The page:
- President Uhuru Kenyatta said Sunday that Kenya would use the Lamu Port to export crude from the Turkana oil fields, dimming plans of building a refinery at the facility.
- Mr Kenyatta said Kenya’s oil would be exported in form of crude.
- The government had earlier announced plans to build an oil processing facility following assessments that the country’s crude oil deposits were insufficient to justify the construction of a refinery.
President Uhuru Kenyatta said Sunday that Kenya would use the Lamu Port to export crude from the Turkana oil fields, dimming plans of building a refinery at the facility.
Mr Kenyatta said Kenya’s oil would be exported in form of crude. The government had earlier announced plans to build an oil processing facility following assessments that the country’s crude oil deposits were insufficient to justify the construction of a refinery.
“Lamu will play host to the newest port on the East African coast, which will begin its operations initially as a transshipment hub for global shipping lines,” said Mr Kenyatta while addressing the nation during Mashujaa Day celebrations in Mombasa.
"It will be supported by a special economic zone that is expected to attract investors from across the world to undertake various economic activities and create jobs for our people," he added.
"Our aspiration is to link the Lamu port, to the Lamu Port, South Sudan, Ethiopia, transport corridor through road infrastructure. Our aim being to make the Lamu the port of choice for transshipment, export of goods through the EPZ as well as exports of Kenya’s crude oil."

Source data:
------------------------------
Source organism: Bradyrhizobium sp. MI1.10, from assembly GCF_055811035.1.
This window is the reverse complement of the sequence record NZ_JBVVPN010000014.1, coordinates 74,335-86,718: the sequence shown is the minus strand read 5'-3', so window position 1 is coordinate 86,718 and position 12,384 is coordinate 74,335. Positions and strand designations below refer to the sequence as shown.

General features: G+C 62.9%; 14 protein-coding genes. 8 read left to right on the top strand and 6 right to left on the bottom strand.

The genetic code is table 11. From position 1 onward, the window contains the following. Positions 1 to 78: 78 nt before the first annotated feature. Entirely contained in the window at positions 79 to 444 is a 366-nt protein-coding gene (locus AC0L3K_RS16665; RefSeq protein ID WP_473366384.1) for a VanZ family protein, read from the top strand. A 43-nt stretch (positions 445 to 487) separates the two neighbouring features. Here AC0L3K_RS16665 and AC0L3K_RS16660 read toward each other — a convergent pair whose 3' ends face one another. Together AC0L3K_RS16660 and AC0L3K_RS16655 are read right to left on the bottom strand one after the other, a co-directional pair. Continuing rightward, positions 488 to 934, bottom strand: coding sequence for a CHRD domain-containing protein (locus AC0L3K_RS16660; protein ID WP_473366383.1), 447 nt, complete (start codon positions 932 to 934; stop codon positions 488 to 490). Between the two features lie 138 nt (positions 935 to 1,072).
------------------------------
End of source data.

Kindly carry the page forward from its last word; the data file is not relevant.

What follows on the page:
The port is Mr Kenyatta’s government initiative to develop a second deep sea port along the Kenyan coast. The first berth at the port is complete with the second and third berths expected to be completed by December 2020. Construction of the first three berths out of the 32 expected started with dredging works in December 2016.
Mr Kenyatta’s announcement Sunday underlines the government’s reluctance to build an oil refinery. Petroleum Principal Secretary Andrew Kamau had earlier said that a refinery would make money only when it has refining capacity of at least 400,000 barrels a day.
Kenya previously had a crude oil refinery in Mombasa but halted its operations in 2013 after plans for a Sh100 billion upgrade were abandoned on the advice of consultants who said they were not economically viable. The government took it over in 2016 and converted it into a storage facility.
In June, the government signed agreements with Total, Tullow Oil and Africa Oil Corp to develop a 60,000 -80,000 barrels per day crude processing facility for oil discovered in northern Kenya. In addition to the processing facility, a crude oil export pipeline from Lokichar in Turkana County to Lamu was also part of the deal.
"The infrastructure installed for the foundation stage will be utilised for the development of the remaining oil fields and future oil discoveries in the region, allowing the incremental development of these fields to be completed at a lower unit cost," Tullow Kenya had said earlier.
Kenya discovered commercial oil in 2012 in its Lokichar basin, which Tullow Oil estimates contains an estimated 560 million barrels in proven and probable reserves. Tullow has said this would translate to 60,000 to 100,000 barrels per day of gross production.
In August, Kenya shipped out 200,000 barrels of the Turkana crude to test the international markets’ reception of the country’s low-sulphur oil ahead of commercial production, which is estimated to start in the second half of 2023.